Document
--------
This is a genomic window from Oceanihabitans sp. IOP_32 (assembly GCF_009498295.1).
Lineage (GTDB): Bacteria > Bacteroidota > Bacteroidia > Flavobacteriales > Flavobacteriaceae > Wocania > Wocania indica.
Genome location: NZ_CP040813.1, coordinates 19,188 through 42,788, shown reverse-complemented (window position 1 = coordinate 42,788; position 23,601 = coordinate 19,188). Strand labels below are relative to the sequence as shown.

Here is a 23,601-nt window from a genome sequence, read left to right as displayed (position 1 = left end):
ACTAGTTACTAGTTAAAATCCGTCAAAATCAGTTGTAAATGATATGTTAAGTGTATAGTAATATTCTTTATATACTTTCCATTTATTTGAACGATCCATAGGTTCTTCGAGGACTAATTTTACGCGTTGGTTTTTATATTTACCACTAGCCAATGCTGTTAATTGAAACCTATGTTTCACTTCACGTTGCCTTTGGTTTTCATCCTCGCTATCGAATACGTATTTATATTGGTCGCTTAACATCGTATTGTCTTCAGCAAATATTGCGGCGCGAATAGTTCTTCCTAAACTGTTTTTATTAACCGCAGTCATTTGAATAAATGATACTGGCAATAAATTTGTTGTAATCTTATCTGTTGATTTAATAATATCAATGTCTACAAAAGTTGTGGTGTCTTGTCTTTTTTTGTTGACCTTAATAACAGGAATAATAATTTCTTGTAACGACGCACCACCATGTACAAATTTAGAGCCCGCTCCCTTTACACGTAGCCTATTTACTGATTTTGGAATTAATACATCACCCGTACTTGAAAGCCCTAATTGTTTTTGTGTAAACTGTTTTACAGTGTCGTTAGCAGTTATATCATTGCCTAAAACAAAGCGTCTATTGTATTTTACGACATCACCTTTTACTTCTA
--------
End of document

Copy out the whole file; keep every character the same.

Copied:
This is a genomic window from Oceanihabitans sp. IOP_32 (assembly GCF_009498295.1).
Lineage (GTDB): Bacteria > Bacteroidota > Bacteroidia > Flavobacteriales > Flavobacteriaceae > Wocania > Wocania indica.
Genome location: NZ_CP040813.1, coordinates 19,188 through 42,788, shown reverse-complemented (window position 1 = coordinate 42,788; position 23,601 = coordinate 19,188). Strand labels below are relative to the sequence as shown.

Here is a 23,601-nt window from a genome sequence, read left to right as displayed (position 1 = left end):
ACTAGTTACTAGTTAAAATCCGTCAAAATCAGTTGTAAATGATATGTTAAGTGTATAGTAATATTCTTTATATACTTTCCATTTATTTGAACGATCCATAGGTTCTTCGAGGACTAATTTTACGCGTTGGTTTTTATATTTACCACTAGCCAATGCTGTTAATTGAAACCTATGTTTCACTTCACGTTGCCTTTGGTTTTCATCCTCGCTATCGAATACGTATTTATATTGGTCGCTTAACATCGTATTGTCTTCAGCAAATATTGCGGCGCGAATAGTTCTTCCTAAACTGTTTTTATTAACCGCAGTCATTTGAATAAATGATACTGGCAATAAATTTGTTGTAATCTTATCTGTTGATTTAATAATATCAATGTCTACAAAAGTTGTGGTGTCTTGTCTTTTTTTGTTGACCTTAATAACAGGAATAATAATTTCTTGTAACGACGCACCACCATGTACAAATTTAGAGCCCGCTCCCTTTACACGTAGCCTATTTACTGATTTTGGAATTAATACATCACCCGTACTTGAAAGCCCTAATTGTTTTTGTGTAAACTGTTTTACAGTGTCGTTAGCAGTTATATCATTGCCTAAAACAAAGCGTCTATTGTATTTTACGACATCACCTTTTACTTCTA